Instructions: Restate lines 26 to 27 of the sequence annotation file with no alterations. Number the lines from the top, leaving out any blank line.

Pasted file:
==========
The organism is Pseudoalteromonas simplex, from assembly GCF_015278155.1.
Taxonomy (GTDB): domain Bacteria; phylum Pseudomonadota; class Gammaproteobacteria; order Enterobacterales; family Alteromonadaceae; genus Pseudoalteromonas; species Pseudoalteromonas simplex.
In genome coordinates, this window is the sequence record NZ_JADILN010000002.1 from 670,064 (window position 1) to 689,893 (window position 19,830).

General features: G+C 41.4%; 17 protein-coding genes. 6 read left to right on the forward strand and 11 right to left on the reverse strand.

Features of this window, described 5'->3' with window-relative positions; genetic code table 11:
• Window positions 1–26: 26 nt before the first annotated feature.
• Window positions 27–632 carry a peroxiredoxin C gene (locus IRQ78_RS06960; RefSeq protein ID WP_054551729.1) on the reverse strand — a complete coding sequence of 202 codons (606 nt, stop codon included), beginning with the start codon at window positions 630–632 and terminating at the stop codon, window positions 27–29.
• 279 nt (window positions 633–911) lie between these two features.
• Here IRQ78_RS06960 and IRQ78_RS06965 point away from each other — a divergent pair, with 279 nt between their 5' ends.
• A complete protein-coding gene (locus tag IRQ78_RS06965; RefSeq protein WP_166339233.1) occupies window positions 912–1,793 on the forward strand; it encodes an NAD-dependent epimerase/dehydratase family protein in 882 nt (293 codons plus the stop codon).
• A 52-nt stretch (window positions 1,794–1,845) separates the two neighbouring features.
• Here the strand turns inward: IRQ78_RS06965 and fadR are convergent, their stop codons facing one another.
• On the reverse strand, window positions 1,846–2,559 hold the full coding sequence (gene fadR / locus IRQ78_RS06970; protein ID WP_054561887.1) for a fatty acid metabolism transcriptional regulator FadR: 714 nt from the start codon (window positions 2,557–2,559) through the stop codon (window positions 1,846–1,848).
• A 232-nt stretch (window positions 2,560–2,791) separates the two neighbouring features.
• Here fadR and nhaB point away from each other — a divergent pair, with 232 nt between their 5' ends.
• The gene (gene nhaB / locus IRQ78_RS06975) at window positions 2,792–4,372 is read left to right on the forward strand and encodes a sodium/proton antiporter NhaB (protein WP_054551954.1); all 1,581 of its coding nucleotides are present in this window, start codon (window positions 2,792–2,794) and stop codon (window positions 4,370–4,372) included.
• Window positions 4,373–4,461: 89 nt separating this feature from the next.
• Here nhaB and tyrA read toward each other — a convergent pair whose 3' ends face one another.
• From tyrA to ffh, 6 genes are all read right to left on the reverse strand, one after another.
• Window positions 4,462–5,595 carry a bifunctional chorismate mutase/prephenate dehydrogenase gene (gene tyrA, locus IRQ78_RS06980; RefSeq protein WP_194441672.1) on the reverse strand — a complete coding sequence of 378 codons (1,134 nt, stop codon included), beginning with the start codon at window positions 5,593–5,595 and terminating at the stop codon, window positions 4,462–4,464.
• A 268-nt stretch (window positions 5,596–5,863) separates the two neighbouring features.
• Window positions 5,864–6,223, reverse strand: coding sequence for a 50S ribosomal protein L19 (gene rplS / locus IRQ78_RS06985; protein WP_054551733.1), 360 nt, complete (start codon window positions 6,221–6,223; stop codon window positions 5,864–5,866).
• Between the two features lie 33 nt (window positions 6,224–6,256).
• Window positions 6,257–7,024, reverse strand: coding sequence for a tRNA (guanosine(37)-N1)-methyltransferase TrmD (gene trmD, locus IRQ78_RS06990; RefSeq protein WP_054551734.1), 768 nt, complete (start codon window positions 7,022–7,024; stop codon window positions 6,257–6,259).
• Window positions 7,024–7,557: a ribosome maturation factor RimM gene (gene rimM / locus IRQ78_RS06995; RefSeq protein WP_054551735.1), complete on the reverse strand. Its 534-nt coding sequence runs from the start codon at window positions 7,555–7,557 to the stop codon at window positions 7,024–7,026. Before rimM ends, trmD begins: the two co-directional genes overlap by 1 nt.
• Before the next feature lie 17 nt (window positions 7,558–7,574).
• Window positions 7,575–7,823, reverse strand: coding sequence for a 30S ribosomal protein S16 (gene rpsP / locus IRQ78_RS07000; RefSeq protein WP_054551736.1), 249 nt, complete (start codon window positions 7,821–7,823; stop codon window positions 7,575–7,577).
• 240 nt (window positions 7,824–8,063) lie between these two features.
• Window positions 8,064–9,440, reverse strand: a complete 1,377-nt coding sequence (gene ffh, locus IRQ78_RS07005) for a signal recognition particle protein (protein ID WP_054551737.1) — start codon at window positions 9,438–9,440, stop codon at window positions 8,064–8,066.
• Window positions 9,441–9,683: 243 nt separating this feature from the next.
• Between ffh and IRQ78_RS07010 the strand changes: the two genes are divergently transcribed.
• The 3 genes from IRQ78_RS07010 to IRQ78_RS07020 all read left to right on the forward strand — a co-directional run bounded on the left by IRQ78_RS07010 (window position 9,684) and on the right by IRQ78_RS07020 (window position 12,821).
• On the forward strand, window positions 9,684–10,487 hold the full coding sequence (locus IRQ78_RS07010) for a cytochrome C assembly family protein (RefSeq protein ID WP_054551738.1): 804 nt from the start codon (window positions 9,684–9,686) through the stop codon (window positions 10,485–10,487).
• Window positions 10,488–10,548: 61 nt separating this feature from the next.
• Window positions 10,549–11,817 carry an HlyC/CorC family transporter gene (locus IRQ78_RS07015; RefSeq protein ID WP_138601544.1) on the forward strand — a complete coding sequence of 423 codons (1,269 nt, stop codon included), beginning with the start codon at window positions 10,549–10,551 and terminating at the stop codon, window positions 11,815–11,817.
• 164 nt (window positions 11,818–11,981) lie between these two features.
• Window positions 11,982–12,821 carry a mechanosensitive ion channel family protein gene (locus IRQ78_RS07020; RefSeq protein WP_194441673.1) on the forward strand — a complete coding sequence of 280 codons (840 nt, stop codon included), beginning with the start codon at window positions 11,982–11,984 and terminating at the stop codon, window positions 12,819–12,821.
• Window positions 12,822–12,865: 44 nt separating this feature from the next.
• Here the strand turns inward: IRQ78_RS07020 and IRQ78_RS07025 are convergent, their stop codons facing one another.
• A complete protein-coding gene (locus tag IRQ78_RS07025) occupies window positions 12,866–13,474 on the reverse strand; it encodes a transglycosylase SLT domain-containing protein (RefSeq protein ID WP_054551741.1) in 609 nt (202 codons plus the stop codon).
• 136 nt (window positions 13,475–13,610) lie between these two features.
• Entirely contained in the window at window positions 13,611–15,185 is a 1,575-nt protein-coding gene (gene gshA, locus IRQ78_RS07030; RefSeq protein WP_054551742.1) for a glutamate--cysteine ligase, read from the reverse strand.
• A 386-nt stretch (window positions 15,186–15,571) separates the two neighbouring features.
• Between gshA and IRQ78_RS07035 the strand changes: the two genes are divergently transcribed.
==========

• Before the next feature lie 17 nt (window positions 7,558–7,574).
• Window positions 7,575–7,823, reverse strand: coding sequence for a 30S ribosomal protein S16 (gene rpsP / locus IRQ78_RS07000; RefSeq protein WP_054551736.1), 249 nt, complete (start codon window positions 7,821–7,823; stop codon window positions 7,575–7,577).